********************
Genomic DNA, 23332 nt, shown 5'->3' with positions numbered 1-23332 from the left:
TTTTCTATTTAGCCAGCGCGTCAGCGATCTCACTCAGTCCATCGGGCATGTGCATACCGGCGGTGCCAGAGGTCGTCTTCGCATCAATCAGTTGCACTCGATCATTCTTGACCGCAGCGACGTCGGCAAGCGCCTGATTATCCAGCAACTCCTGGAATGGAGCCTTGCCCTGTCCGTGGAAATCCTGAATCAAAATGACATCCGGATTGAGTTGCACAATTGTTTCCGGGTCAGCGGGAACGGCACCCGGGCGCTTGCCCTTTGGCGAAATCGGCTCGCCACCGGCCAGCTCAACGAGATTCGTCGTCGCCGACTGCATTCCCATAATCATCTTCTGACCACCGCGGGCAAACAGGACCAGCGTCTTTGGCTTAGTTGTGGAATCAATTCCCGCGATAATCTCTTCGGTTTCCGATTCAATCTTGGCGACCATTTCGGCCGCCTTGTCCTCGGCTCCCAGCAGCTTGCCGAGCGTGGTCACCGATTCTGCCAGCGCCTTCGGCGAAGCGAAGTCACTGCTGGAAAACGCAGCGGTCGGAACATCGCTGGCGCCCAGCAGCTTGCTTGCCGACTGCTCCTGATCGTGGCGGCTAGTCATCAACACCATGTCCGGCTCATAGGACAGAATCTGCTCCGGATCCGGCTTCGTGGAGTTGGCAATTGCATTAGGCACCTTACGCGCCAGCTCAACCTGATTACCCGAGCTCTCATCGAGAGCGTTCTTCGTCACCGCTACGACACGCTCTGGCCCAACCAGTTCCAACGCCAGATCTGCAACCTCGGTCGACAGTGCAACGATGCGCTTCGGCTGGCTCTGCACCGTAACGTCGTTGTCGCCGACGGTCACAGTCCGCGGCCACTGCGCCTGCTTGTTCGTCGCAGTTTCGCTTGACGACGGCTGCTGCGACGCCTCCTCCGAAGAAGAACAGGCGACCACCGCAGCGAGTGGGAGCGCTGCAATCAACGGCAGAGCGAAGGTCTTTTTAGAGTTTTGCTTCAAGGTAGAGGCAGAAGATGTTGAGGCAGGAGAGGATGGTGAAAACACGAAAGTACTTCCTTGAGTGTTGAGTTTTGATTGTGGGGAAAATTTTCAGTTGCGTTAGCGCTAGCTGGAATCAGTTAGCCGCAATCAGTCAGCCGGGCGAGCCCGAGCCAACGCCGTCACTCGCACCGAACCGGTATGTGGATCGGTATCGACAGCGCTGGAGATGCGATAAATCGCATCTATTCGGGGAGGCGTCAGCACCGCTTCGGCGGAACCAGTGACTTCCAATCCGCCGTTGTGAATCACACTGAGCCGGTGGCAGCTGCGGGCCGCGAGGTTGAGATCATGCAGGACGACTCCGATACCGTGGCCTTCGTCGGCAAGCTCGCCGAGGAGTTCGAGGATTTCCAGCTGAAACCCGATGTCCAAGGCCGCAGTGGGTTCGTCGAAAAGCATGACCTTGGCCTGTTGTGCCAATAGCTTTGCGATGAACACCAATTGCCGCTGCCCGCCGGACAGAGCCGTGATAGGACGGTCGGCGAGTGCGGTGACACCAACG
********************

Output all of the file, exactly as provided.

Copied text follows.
Genomic DNA, 23332 nt, shown 5'->3' with positions numbered 1-23332 from the left:
TTTTCTATTTAGCCAGCGCGTCAGCGATCTCACTCAGTCCATCGGGCATGTGCATACCGGCGGTGCCAGAGGTCGTCTTCGCATCAATCAGTTGCACTCGATCATTCTTGACCGCAGCGACGTCGGCAAGCGCCTGATTATCCAGCAACTCCTGGAATGGAGCCTTGCCCTGTCCGTGGAAATCCTGAATCAAAATGACATCCGGATTGAGTTGCACAATTGTTTCCGGGTCAGCGGGAACGGCACCCGGGCGCTTGCCCTTTGGCGAAATCGGCTCGCCACCGGCCAGCTCAACGAGATTCGTCGTCGCCGACTGCATTCCCATAATCATCTTCTGACCACCGCGGGCAAACAGGACCAGCGTCTTTGGCTTAGTTGTGGAATCAATTCCCGCGATAATCTCTTCGGTTTCCGATTCAATCTTGGCGACCATTTCGGCCGCCTTGTCCTCGGCTCCCAGCAGCTTGCCGAGCGTGGTCACCGATTCTGCCAGCGCCTTCGGCGAAGCGAAGTCACTGCTGGAAAACGCAGCGGTCGGAACATCGCTGGCGCCCAGCAGCTTGCTTGCCGACTGCTCCTGATCGTGGCGGCTAGTCATCAACACCATGTCCGGCTCATAGGACAGAATCTGCTCCGGATCCGGCTTCGTGGAGTTGGCAATTGCATTAGGCACCTTACGCGCCAGCTCAACCTGATTACCCGAGCTCTCATCGAGAGCGTTCTTCGTCACCGCTACGACACGCTCTGGCCCAACCAGTTCCAACGCCAGATCTGCAACCTCGGTCGACAGTGCAACGATGCGCTTCGGCTGGCTCTGCACCGTAACGTCGTTGTCGCCGACGGTCACAGTCCGCGGCCACTGCGCCTGCTTGTTCGTCGCAGTTTCGCTTGACGACGGCTGCTGCGACGCCTCCTCCGAAGAAGAACAGGCGACCACCGCAGCGAGTGGGAGCGCTGCAATCAACGGCAGAGCGAAGGTCTTTTTAGAGTTTTGCTTCAAGGTAGAGGCAGAAGATGTTGAGGCAGGAGAGGATGGTGAAAACACGAAAGTACTTCCTTGAGTGTTGAGTTTTGATTGTGGGGAAAATTTTCAGTTGCGTTAGCGCTAGCTGGAATCAGTTAGCCGCAATCAGTCAGCCGGGCGAGCCCGAGCCAACGCCGTCACTCGCACCGAACCGGTATGTGGATCGGTATCGACAGCGCTGGAGATGCGATAAATCGCATCTATTCGGGGAGGCGTCAGCACCGCTTCGGCGGAACCAGTGACTTCCAATCCGCCGTTGTGAATCACACTGAGCCGGTGGCAGCTGCGGGCCGCGAGGTTGAGATCATGCAGGACGACTCCGATACCGTGGCCTTCGTCGGCAAGCTCGCCGAGGAGTTCGAGGATTTCCAGCTGAAACCCGATGTCCAAGGCCGCAGTGGGTTCGTCGAAAAGCATGACCTTGGCCTGTTGTGCCAATAGCTTTGCGATGAACACCAATTGCCGCTGCCCGCCGGACAGAGCCGTGATAGGACGGTCGGCGAGTGCGGTGACACCAACG